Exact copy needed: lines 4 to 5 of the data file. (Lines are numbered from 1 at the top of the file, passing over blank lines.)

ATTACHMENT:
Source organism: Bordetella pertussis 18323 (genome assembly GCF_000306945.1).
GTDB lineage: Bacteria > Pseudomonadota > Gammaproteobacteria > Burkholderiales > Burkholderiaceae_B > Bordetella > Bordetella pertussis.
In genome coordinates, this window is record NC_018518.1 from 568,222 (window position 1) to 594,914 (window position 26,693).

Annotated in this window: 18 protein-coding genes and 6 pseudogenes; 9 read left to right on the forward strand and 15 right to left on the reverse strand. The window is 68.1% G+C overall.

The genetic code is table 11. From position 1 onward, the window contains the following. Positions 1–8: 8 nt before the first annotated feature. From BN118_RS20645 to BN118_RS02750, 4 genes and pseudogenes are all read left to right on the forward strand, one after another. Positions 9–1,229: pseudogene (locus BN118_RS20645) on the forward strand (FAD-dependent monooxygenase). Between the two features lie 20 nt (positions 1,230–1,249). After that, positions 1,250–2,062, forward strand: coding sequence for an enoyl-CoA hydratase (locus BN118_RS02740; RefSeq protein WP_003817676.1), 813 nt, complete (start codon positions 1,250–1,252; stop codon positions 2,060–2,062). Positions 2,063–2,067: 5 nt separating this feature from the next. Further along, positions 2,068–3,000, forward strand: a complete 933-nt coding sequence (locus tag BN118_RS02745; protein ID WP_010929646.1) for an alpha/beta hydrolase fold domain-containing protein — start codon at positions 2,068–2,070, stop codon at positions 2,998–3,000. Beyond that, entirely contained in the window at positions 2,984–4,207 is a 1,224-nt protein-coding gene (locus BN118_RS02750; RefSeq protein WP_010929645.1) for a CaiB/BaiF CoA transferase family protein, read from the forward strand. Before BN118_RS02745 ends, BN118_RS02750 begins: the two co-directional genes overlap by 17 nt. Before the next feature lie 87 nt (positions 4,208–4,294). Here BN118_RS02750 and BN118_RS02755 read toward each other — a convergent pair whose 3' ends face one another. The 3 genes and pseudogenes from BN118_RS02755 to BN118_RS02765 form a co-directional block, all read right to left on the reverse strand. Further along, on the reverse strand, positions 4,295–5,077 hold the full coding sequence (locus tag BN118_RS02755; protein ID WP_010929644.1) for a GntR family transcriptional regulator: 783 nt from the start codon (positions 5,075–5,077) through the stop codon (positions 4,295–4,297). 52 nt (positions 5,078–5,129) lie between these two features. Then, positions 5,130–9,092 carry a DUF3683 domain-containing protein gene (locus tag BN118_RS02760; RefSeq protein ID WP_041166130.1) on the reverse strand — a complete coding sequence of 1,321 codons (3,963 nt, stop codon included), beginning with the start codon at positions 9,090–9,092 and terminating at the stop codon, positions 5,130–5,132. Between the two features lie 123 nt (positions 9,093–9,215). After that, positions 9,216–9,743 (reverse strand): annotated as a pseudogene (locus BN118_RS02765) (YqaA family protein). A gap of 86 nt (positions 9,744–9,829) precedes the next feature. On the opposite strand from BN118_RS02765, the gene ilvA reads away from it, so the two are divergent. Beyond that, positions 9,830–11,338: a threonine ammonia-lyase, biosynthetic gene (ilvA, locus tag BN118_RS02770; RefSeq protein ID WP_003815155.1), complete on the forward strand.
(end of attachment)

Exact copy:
Annotated in this window: 18 protein-coding genes and 6 pseudogenes; 9 read left to right on the forward strand and 15 right to left on the reverse strand. The window is 68.1% G+C overall.

The genetic code is table 11. From position 1 onward, the window contains the following. Positions 1–8: 8 nt before the first annotated feature. From BN118_RS20645 to BN118_RS02750, 4 genes and pseudogenes are all read left to right on the forward strand, one after another. Positions 9–1,229: pseudogene (locus BN118_RS20645) on the forward strand (FAD-dependent monooxygenase). Between the two features lie 20 nt (positions 1,230–1,249). After that, positions 1,250–2,062, forward strand: coding sequence for an enoyl-CoA hydratase (locus BN118_RS02740; RefSeq protein WP_003817676.1), 813 nt, complete (start codon positions 1,250–1,252; stop codon positions 2,060–2,062). Positions 2,063–2,067: 5 nt separating this feature from the next. Further along, positions 2,068–3,000, forward strand: a complete 933-nt coding sequence (locus tag BN118_RS02745; protein ID WP_010929646.1) for an alpha/beta hydrolase fold domain-containing protein — start codon at positions 2,068–2,070, stop codon at positions 2,998–3,000. Beyond that, entirely contained in the window at positions 2,984–4,207 is a 1,224-nt protein-coding gene (locus BN118_RS02750; RefSeq protein WP_010929645.1) for a CaiB/BaiF CoA transferase family protein, read from the forward strand. Before BN118_RS02745 ends, BN118_RS02750 begins: the two co-directional genes overlap by 17 nt. Before the next feature lie 87 nt (positions 4,208–4,294). Here BN118_RS02750 and BN118_RS02755 read toward each other — a convergent pair whose 3' ends face one another. The 3 genes and pseudogenes from BN118_RS02755 to BN118_RS02765 form a co-directional block, all read right to left on the reverse strand. Further along, on the reverse strand, positions 4,295–5,077 hold the full coding sequence (locus tag BN118_RS02755; protein ID WP_010929644.1) for a GntR family transcriptional regulator: 783 nt from the start codon (positions 5,075–5,077) through the stop codon (positions 4,295–4,297). 52 nt (positions 5,078–5,129) lie between these two features. Then, positions 5,130–9,092 carry a DUF3683 domain-containing protein gene (locus tag BN118_RS02760; RefSeq protein ID WP_041166130.1) on the reverse strand — a complete coding sequence of 1,321 codons (3,963 nt, stop codon included), beginning with the start codon at positions 9,090–9,092 and terminating at the stop codon, positions 5,130–5,132. Between the two features lie 123 nt (positions 9,093–9,215). After that, positions 9,216–9,743 (reverse strand): annotated as a pseudogene (locus BN118_RS02765) (YqaA family protein). A gap of 86 nt (positions 9,744–9,829) precedes the next feature. On the opposite strand from BN118_RS02765, the gene ilvA reads away from it, so the two are divergent. Beyond that, positions 9,830–11,338: a threonine ammonia-lyase, biosynthetic gene (ilvA, locus tag BN118_RS02770; RefSeq protein ID WP_003815155.1), complete on the forward strand.